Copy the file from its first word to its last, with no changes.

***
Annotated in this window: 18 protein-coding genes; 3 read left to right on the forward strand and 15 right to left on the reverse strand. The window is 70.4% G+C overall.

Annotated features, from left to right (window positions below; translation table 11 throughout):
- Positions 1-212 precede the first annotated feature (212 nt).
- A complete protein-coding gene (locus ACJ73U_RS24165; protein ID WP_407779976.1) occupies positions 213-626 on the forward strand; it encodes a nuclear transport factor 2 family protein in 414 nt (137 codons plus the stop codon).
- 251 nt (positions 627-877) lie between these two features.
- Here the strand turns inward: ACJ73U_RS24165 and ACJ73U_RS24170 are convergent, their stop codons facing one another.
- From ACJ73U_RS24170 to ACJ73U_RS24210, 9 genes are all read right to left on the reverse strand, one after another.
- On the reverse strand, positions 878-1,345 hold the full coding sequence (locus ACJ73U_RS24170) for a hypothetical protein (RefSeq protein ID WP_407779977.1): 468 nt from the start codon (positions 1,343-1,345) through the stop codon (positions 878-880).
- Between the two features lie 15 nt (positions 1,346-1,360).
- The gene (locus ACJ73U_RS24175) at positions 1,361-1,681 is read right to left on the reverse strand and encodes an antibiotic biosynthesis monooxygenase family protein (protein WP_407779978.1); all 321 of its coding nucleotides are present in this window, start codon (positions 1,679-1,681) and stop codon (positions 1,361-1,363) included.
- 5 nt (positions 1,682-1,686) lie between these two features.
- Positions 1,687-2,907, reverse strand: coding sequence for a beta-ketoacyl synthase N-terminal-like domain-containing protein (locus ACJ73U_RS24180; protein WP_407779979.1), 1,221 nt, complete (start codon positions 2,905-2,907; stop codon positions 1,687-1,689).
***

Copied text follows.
Annotated in this window: 18 protein-coding genes; 3 read left to right on the forward strand and 15 right to left on the reverse strand. The window is 70.4% G+C overall.

Annotated features, from left to right (window positions below; translation table 11 throughout):
- Positions 1-212 precede the first annotated feature (212 nt).
- A complete protein-coding gene (locus ACJ73U_RS24165; protein ID WP_407779976.1) occupies positions 213-626 on the forward strand; it encodes a nuclear transport factor 2 family protein in 414 nt (137 codons plus the stop codon).
- 251 nt (positions 627-877) lie between these two features.
- Here the strand turns inward: ACJ73U_RS24165 and ACJ73U_RS24170 are convergent, their stop codons facing one another.
- From ACJ73U_RS24170 to ACJ73U_RS24210, 9 genes are all read right to left on the reverse strand, one after another.
- On the reverse strand, positions 878-1,345 hold the full coding sequence (locus ACJ73U_RS24170) for a hypothetical protein (RefSeq protein ID WP_407779977.1): 468 nt from the start codon (positions 1,343-1,345) through the stop codon (positions 878-880).
- Between the two features lie 15 nt (positions 1,346-1,360).
- The gene (locus ACJ73U_RS24175) at positions 1,361-1,681 is read right to left on the reverse strand and encodes an antibiotic biosynthesis monooxygenase family protein (protein WP_407779978.1); all 321 of its coding nucleotides are present in this window, start codon (positions 1,679-1,681) and stop codon (positions 1,361-1,363) included.
- 5 nt (positions 1,682-1,686) lie between these two features.
- Positions 1,687-2,907, reverse strand: coding sequence for a beta-ketoacyl synthase N-terminal-like domain-containing protein (locus ACJ73U_RS24180; protein WP_407779979.1), 1,221 nt, complete (start codon positions 2,905-2,907; stop codon positions 1,687-1,689).